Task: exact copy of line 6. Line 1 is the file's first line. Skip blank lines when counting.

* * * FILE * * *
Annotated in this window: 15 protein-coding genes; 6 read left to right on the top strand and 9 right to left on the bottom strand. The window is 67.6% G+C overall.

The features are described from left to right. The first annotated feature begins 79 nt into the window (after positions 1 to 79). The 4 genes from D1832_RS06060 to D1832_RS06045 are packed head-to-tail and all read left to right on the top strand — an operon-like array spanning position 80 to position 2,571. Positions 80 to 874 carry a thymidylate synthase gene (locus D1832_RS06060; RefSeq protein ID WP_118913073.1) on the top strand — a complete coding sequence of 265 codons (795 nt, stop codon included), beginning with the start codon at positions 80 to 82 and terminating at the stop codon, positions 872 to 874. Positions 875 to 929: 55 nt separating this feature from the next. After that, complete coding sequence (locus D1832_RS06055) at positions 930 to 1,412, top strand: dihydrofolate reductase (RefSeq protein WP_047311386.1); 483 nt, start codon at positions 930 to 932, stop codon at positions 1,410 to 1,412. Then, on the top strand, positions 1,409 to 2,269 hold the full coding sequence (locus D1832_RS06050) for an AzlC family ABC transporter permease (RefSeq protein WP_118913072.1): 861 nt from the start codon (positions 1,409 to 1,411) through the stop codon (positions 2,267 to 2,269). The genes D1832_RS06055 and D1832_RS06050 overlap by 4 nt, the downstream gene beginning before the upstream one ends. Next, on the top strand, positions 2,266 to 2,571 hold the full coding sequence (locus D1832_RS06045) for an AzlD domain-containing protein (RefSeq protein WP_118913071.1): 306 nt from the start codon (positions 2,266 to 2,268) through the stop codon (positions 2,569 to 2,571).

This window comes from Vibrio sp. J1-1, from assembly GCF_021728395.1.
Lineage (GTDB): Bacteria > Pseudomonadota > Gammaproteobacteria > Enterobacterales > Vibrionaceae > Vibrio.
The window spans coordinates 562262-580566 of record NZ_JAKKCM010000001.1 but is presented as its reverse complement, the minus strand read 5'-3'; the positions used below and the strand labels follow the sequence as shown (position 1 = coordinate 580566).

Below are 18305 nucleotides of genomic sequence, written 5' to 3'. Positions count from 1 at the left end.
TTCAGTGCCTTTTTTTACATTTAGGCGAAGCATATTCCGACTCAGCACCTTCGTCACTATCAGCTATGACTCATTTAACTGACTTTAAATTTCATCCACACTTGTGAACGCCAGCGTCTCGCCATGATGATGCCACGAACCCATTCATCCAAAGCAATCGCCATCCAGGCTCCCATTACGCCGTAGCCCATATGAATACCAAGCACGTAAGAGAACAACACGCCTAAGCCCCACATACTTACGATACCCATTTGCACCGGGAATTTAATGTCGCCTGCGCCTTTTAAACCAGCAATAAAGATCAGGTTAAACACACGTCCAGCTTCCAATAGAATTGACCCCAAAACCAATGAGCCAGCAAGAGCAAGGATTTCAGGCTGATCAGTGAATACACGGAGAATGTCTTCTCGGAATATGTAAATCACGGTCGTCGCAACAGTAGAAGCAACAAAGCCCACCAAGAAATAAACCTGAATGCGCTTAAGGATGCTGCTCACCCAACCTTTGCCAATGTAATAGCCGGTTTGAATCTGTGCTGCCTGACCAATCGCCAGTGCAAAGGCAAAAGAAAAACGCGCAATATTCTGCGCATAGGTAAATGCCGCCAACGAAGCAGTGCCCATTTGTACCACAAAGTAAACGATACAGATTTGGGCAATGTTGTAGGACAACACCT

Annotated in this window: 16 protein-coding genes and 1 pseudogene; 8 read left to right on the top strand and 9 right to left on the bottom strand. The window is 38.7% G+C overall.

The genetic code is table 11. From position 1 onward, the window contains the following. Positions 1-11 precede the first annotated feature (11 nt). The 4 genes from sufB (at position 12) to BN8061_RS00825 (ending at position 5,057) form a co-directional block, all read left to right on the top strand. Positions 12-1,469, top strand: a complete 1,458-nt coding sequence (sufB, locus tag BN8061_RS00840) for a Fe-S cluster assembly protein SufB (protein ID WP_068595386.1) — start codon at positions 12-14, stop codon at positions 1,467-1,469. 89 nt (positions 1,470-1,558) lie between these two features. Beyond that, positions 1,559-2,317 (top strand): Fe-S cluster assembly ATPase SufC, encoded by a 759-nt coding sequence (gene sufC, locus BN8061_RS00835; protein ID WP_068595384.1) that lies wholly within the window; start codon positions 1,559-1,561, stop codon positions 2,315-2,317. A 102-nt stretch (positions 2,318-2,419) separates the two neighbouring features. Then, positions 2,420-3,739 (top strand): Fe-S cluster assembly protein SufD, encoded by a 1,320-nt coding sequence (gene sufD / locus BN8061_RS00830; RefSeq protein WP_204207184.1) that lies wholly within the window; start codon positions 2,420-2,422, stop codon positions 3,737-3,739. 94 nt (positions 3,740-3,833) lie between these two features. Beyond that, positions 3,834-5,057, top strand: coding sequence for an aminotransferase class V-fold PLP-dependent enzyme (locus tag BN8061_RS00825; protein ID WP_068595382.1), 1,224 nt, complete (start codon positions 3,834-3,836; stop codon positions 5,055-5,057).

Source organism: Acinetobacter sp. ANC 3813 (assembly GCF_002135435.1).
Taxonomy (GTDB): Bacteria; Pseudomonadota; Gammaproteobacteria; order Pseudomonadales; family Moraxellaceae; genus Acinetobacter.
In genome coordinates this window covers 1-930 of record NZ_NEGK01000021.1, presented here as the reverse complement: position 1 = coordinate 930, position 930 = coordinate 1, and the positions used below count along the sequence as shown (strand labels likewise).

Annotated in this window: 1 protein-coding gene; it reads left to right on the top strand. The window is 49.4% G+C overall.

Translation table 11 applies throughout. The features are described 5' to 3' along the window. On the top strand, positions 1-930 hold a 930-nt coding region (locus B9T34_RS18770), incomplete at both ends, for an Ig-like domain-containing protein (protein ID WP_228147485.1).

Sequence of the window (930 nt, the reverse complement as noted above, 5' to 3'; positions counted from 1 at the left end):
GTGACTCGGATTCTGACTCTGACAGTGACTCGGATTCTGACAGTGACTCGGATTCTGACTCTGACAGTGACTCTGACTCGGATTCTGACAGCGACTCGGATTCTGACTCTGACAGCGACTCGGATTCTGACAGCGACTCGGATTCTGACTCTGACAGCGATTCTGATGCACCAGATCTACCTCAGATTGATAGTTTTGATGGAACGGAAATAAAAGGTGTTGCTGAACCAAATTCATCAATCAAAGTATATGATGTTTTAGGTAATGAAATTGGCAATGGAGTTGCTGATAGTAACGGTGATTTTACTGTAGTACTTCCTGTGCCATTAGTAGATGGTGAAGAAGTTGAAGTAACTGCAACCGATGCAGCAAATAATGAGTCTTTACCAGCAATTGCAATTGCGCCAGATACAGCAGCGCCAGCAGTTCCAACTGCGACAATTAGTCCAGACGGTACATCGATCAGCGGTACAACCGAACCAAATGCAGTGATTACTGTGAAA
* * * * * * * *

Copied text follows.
Below are 18305 nucleotides of genomic sequence, written 5' to 3'. Positions count from 1 at the left end.